This may be the most memorable bar in Kokura and one of it's best-kept secrets. If you can find it. From the outside, Moon Shan looks like a paper-covered wooden-framed window. If it wasn't for the misshapen bicycle decoated with fairy lights keeping watch outside, non-Japanese would not look twice at the place. However, once you've slid the door aside, a row of eyes look up surprisedly and you will find yourself in the smallest, messiest and most interesting bar in the town. 500 yen a beer and surprisingly good food on offer. Slide down the small alleyway next to 24-hour supermarket Maruwa to spot it.
Cool, calm and slighty pretentious, Soap bar is angled firmly towards the arty crowd, but attracts a mixed bag of people of all ages and backgrounds. Sit on a matress surrounded by books and films being projected on the whitewashed walls. Regular art, film and music events are held here and the nonchalantly great-looking bar staff give it extra points.
Throwing plastic darts at a plastic board with pre-drilled holes is surprisingly fun and a lot safer than metal ones after a few beers. Darts bar is the place to come for a bit of this action, with weird board games also dotted around the room. Drinks are reasonably priced and Western-friendly restaurant Wara Wara is just one floor above. Also in the same building is Big Echo karaoke - food, darts and singing all under one roof.
Nombe's is an ultra-late closing reliable watering hole for those living in Kokura and is well worth a visit for those by passing through. It's not so much the cosy wooden benches and atmosphere, but its jokey owner Wacki that is the attraction - he can always be relied upon to provide a giggle and some good company. For the summer matsuri festival, when the town comes out in full force in jinbeis and yukatas, he may bring the bar upstairs and out onto the street so drinkers can enjoy the warm summer nights out of doors. A glass of beer costs around 500 yen and there are lots of international bottles on the menu.
This is an example of how, when the Japanese recreate Western culture, they go all-out to get it just right. Coltrane's is in the nightlife quarter of the city (hereby called 'the seedy quarter'), close to Bumblebees, Don Dada's and the Pitt Inn. A very limited number of guests can only just squeeze into the oblong shoe box-shaped bar. However, once in, a massive wall of spirits, brightly polished surroundings and a sole bartender dressed pristinely as a tuedoed, quiffed teddy boy will greet you. Watching the stoic ever-focussed barman mix your cocktails is a relaxing and impressive ritual. This doesn't come cheap, as one drink can often exceed Y1,000, but it's a good old treat nonetheless.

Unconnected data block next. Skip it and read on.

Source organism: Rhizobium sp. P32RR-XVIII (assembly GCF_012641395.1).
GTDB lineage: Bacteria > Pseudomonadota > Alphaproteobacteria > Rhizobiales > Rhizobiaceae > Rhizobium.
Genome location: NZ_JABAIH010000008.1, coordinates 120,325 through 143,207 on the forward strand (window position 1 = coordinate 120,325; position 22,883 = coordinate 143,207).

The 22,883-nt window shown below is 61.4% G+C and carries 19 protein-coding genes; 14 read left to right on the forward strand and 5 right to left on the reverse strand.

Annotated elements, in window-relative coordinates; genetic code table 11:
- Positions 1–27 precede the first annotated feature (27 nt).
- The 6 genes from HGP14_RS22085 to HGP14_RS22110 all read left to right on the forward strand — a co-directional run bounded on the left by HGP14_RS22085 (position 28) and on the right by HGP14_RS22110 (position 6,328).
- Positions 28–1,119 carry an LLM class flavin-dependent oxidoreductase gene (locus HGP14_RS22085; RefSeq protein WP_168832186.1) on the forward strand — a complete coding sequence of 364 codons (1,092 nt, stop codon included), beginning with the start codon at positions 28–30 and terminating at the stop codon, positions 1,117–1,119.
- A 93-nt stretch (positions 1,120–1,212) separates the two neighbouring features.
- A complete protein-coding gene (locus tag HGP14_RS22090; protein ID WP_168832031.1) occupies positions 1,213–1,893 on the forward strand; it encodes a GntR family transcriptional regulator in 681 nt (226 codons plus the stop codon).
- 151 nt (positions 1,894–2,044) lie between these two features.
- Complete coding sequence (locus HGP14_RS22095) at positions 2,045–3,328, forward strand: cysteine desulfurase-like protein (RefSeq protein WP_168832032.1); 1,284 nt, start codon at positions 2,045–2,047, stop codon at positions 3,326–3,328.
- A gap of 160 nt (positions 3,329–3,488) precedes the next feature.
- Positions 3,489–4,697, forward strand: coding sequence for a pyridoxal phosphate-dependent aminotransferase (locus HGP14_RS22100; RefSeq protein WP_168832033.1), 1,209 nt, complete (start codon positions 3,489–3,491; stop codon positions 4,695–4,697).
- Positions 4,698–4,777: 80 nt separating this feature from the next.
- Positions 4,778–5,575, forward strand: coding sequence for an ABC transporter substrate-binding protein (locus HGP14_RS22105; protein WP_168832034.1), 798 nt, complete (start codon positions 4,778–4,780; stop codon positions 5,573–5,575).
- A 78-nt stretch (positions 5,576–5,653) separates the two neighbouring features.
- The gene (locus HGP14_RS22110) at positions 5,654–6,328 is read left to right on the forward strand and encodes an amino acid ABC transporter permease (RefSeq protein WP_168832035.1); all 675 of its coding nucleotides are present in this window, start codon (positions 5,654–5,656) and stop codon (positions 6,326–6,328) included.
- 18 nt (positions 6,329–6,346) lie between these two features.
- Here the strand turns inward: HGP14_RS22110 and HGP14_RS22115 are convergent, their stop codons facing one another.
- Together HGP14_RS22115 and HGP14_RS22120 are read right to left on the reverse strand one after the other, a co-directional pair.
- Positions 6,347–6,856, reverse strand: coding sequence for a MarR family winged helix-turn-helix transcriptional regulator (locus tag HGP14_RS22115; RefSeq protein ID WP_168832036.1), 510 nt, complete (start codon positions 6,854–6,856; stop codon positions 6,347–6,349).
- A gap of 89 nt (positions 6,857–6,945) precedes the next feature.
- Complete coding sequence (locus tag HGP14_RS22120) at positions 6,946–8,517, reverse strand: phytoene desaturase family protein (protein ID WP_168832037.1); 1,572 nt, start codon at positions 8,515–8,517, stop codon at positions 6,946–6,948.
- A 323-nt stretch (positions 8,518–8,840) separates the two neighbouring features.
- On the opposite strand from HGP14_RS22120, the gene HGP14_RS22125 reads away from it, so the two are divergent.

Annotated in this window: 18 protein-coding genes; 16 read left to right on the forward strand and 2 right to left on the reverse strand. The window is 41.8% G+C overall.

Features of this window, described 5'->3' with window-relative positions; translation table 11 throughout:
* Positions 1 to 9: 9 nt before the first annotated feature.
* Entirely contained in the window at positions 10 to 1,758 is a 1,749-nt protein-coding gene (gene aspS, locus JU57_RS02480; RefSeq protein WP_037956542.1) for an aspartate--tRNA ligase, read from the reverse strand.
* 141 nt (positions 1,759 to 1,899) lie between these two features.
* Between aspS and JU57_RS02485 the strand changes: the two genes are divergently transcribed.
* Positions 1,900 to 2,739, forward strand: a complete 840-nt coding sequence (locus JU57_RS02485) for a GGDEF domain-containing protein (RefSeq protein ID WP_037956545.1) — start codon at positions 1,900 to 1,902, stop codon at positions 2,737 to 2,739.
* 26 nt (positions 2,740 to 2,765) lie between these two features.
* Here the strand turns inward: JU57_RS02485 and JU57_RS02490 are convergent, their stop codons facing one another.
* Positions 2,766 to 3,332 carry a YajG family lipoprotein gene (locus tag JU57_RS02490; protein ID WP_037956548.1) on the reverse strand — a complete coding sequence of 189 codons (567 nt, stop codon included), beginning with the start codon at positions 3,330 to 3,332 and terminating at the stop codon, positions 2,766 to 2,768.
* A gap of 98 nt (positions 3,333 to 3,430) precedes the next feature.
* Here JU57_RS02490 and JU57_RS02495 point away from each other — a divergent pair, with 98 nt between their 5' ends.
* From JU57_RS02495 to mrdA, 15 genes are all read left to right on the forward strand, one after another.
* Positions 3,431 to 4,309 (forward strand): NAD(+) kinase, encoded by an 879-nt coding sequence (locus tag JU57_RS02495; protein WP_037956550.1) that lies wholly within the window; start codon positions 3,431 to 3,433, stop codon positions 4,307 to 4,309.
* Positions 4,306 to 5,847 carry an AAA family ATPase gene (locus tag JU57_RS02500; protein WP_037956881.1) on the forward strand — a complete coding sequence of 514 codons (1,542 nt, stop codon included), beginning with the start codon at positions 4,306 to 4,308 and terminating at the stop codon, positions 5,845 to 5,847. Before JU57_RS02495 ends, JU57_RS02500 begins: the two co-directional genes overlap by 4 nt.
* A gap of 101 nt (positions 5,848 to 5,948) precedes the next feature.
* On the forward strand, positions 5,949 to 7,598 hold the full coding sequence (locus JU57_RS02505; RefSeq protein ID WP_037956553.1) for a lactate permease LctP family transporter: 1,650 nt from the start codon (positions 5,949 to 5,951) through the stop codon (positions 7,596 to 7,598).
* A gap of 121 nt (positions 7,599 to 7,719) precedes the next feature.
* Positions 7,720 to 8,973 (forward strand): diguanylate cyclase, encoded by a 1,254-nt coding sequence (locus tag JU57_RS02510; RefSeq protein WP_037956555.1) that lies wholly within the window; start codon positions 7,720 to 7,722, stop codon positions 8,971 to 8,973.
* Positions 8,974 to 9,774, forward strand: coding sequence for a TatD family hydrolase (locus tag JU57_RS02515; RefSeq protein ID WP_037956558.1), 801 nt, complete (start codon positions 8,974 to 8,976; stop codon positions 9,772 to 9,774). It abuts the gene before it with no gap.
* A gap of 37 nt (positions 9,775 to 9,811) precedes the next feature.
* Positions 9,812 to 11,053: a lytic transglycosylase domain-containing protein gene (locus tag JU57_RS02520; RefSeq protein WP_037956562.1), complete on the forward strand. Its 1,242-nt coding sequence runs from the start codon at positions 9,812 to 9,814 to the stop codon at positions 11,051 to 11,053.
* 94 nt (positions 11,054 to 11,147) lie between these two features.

Kokura's ultimate summertime bar in a prime spot slong the Murasaki River means you probably couldn't miss Moonbeams if you wanted to. Oposite Rivewalk shopping centre on the wooden boardwalk, Moonbeams sells coffee, beer and hot dogs in the day and at night is home to a great open air summer drinking spot, DJs and music. Don't miss it.
This is as rough and ready as it sounds, but is fun, cheap and quirky with beers at around 400 to 500 yen. Throw the shells of the free monkey nuts provided on the floor and become a local. For some reason, they have shrine to the film 'Scarface' in the corner and the movie plays on a loop. I told you it was weird.
Booties Irish Bar
The only Irish-themed bar in the city, Booties is hard to miss, being on a major road, and is good for a Guinness or a whisky, if a bit pricey. The fish and chips are respectable for a hungry expat, but avoid the microwaved steak 'pie' at all costs.
Called simply 'shot bar', this little European-style cafe with chequered tablecloths opens from early evening onwards. It's name is a little misleading as it has a big menu of food and snacks (all written in English and Japanese) as well as soft drinks, magazines and a table of items, such as jewellery and hair accessories for sale. Film posters dot the walls. Good prices.
In the same building as darts bar, this restaurant branch has a similar set-up to the aforemementioned Shirokiya, but is busier, smokier and a little more rough around the edges. It is always a sure bet, however and the menus are translated in English and have huge pictures for failsafe pointing and nodding. You can find another Wara Wara just to the right as you leave Kurosaki Station - it's smaller and quieter, but no less tasty.